A century and a half ago, Austrian cantor Salomon Sulzer redrew the boundaries between liturgical and classical music. In a chamber opera about his life, composer Judith Berkson follows suit.
Depending on your point of reference, the term “Storm and Stress” may bring to mind an experimental rock band, a German aesthetic movement, or the mental state of the average teenager. But now, future Google searches will turn up another, even more unexpected item: opera.
Judith Berkson, a 32-year-old, Brooklyn-based singer, composer, and cantor, is using the phrase as the working title for a chamber opera about the 19th-century Viennese cantor Salomon Sulzer, who reformed Jewish liturgical music, performed with Liszt, and was a friend of Schubert’s. According to her project statement, which won her a two-year Six Points Fellowship, the work will draw on “Renaissance motets, Viennese opera, cantorial music, ambient sound, and rock.”
Sulzer, who tested and redefined the boundaries between the Jewish liturgical tradition and Western European art music, holds a special fascination for Berkson. Growing up in Chicago, she was trained in liturgical music by her father, himself a cantor. She didn’t tell anyone about the “family business” when she enrolled, at the age of 18, in the New England Conservatory, where she was determined not to be pigeonholed as a Jewish performer.
Instead, she ended up studying microtonal music under composer Joe Maneri and took classes in jazz and klezmer. “They had a difficult time figuring me out,” said Berkson during a recent interview in the basement of her Brooklyn brownstone. “They wanted me to go down the classical path, and I would turn up in class and play the accordion or something. I didn’t broadcast my work as a cantor because I really didn’t think it was that big of a deal. For me, that music lived in the synagogue where it had meaning and purpose. It didn’t make sense to perform it outside.”
But five years ago—by which point she had settled in New York City and was exploring its alternative music scene—Berkson began to allow her musical worlds to mesh. One reason for the shift, she said, is that the music she heard in the synagogues she attended was changing; traditional melodies were giving way to entirely new arrangements.
And, “partially to amuse myself and my dad but also to use in services,” she said, she had started to write her own cantorial pieces. “I would play them for friends, and I began to see that people, especially my age or younger, had no context for it and little opportunity to hear it. That level of non-exposure was shocking to me. I started singing some of my cantorial pieces at shows, and the response was positive—which also shocked me, but in a good way.”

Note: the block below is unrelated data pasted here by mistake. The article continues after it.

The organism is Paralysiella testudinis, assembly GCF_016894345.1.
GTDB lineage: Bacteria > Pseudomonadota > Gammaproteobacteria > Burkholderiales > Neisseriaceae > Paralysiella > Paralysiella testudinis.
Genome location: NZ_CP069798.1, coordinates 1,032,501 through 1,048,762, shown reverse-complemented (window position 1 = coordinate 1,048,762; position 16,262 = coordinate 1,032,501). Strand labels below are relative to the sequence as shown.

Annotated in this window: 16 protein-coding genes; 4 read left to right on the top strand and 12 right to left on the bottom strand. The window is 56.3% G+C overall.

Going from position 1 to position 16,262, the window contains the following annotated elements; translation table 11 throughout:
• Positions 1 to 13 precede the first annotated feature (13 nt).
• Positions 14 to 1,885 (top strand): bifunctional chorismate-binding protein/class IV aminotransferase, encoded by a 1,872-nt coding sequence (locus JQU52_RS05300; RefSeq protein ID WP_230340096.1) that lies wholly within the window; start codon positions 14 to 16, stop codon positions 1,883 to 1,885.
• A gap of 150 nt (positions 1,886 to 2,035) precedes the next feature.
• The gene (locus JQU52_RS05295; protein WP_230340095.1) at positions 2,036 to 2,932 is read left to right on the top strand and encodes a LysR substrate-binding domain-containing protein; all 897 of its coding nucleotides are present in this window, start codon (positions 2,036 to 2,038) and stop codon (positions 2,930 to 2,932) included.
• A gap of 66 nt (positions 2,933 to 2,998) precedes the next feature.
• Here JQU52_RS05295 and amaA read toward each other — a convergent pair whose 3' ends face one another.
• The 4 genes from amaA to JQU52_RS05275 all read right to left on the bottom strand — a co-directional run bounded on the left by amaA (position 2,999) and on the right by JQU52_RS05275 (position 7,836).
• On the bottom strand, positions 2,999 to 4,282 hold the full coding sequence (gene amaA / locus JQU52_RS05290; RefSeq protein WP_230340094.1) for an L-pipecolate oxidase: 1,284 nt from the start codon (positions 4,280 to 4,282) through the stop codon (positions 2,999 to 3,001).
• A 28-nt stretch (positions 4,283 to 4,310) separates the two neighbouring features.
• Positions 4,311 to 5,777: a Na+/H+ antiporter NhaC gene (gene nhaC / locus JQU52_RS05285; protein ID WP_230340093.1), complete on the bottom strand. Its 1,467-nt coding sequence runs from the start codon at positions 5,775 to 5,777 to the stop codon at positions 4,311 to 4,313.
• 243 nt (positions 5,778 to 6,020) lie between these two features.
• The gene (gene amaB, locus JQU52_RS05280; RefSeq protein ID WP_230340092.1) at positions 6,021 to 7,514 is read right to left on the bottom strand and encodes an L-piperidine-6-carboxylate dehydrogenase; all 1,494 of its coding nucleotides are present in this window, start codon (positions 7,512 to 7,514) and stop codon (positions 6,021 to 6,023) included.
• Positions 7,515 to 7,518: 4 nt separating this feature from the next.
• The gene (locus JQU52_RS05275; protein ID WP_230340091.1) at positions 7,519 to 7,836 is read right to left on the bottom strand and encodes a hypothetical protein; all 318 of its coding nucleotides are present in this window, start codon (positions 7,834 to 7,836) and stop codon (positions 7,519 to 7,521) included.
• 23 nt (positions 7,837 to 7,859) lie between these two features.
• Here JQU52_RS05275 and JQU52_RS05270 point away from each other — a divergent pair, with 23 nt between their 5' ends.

Today, her music encompasses all her passions and influences—with often startling results. On her second solo album, Oylam, released last year on ECM, Schubert Lieder and Yiddish folk songs, Cole Porter standards, and microtonal improvisations sit side by side like strangers pulled in off the street at random. Upon repeated listening, however, the effect becomes that of a party at which different sets of friends, long kept separate, begin to converse for the first time.
Elements of one style of music manage to sneak into songs from another: A dirty note in a jazz standard becomes an exercise in microtonal singing; the piano part to Schubert’s “Leiermann” reveals its oriental modal roots. “Clives,” one of Berkson’s original compositions, is a dreamy, tongue-in-cheek, reflection on what a meeting of Charles Ives and Claude Debussy might have sounded like.
Schubert continues to be a constant companion. “I love to sing [his songs] ‘straight’ and I work on that just about every day,” she says. “That’s the foundation.” Less “straight” is her arrangement for string quartet, voice, and Wurlitzer organ of his setting of Psalm 92, which she has performed with the Kronos Quartet.
Schubert wrote that psalm setting at the request of Sulzer, who was compiling a collection of liturgical pieces for soloists and choir to use in the synagogue. Schubert died four months later, but Sulzer, who was admired for his warm baritone, would continue to perform his Lieder in concert settings, on one occasion accompanied by Liszt at the piano.
Not everyone in the Viennese Jewish community was impressed by such cultural balancing acts. For Berkson, that tension is what gives an opera about Sulzer dramatic potential. But asked whether Schubert himself will be a character in the opera, she laughs.
“I don’t know yet,” she says. “That could be tricky. That could be kind of comical.”
Corinna da Fonseca-Wollheim is an arts journalist in New York City. Her articles on music have appeared in the Wall Street Journal, the New York Sun, the Jerusalem Post, the Classical Review, and other publications.
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